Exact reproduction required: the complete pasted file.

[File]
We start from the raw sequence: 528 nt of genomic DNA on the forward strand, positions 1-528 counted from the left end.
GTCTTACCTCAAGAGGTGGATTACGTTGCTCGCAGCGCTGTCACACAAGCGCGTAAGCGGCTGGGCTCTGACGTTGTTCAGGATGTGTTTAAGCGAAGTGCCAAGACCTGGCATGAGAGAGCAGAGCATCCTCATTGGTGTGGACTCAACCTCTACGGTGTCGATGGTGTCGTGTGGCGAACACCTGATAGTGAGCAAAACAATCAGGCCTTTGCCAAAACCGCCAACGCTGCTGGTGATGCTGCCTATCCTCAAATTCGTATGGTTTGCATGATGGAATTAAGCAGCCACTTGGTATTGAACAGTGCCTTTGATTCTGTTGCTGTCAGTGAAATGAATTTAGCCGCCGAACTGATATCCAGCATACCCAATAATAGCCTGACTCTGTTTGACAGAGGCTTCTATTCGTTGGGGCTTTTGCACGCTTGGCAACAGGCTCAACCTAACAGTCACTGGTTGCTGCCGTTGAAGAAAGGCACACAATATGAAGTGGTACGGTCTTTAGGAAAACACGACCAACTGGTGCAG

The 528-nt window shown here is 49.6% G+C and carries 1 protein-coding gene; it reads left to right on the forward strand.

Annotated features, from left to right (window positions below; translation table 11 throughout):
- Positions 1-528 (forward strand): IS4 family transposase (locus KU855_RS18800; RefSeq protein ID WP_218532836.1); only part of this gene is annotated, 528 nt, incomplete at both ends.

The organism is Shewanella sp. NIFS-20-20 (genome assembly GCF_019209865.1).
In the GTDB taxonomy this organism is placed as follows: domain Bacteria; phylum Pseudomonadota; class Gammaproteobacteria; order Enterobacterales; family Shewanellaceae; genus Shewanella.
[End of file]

We start from the raw sequence: 528 nt of genomic DNA on the forward strand, positions 1-528 counted from the left end.
GTCTTACCTCAAGAGGTGGATTACGTTGCTCGCAGCGCTGTCACACAAGCGCGTAAGCGGCTGGGCTCTGACGTTGTTCAGGATGTGTTTAAGCGAAGTGCCAAGACCTGGCATGAGAGAGCAGAGCATCCTCATTGGTGTGGACTCAACCTCTACGGTGTCGATGGTGTCGTGTGGCGAACACCTGATAGTGAGCAAAACAATCAGGCCTTTGCCAAAACCGCCAACGCTGCTGGTGATGCTGCCTATCCTCAAATTCGTATGGTTTGCATGATGGAATTAAGCAGCCACTTGGTATTGAACAGTGCCTTTGATTCTGTTGCTGTCAGTGAAATGAATTTAGCCGCCGAACTGATATCCAGCATACCCAATAATAGCCTGACTCTGTTTGACAGAGGCTTCTATTCGTTGGGGCTTTTGCACGCTTGGCAACAGGCTCAACCTAACAGTCACTGGTTGCTGCCGTTGAAGAAAGGCACACAATATGAAGTGGTACGGTCTTTAGGAAAACACGACCAACTGGTGCAG

The 528-nt window shown here is 49.6% G+C and carries 1 protein-coding gene; it reads left to right on the forward strand.

Annotated features, from left to right (window positions below; translation table 11 throughout):
- Positions 1-528 (forward strand): IS4 family transposase (locus KU855_RS18800; RefSeq protein ID WP_218532836.1); only part of this gene is annotated, 528 nt, incomplete at both ends.

The organism is Shewanella sp. NIFS-20-20 (genome assembly GCF_019209865.1).
In the GTDB taxonomy this organism is placed as follows: domain Bacteria; phylum Pseudomonadota; class Gammaproteobacteria; order Enterobacterales; family Shewanellaceae; genus Shewanella.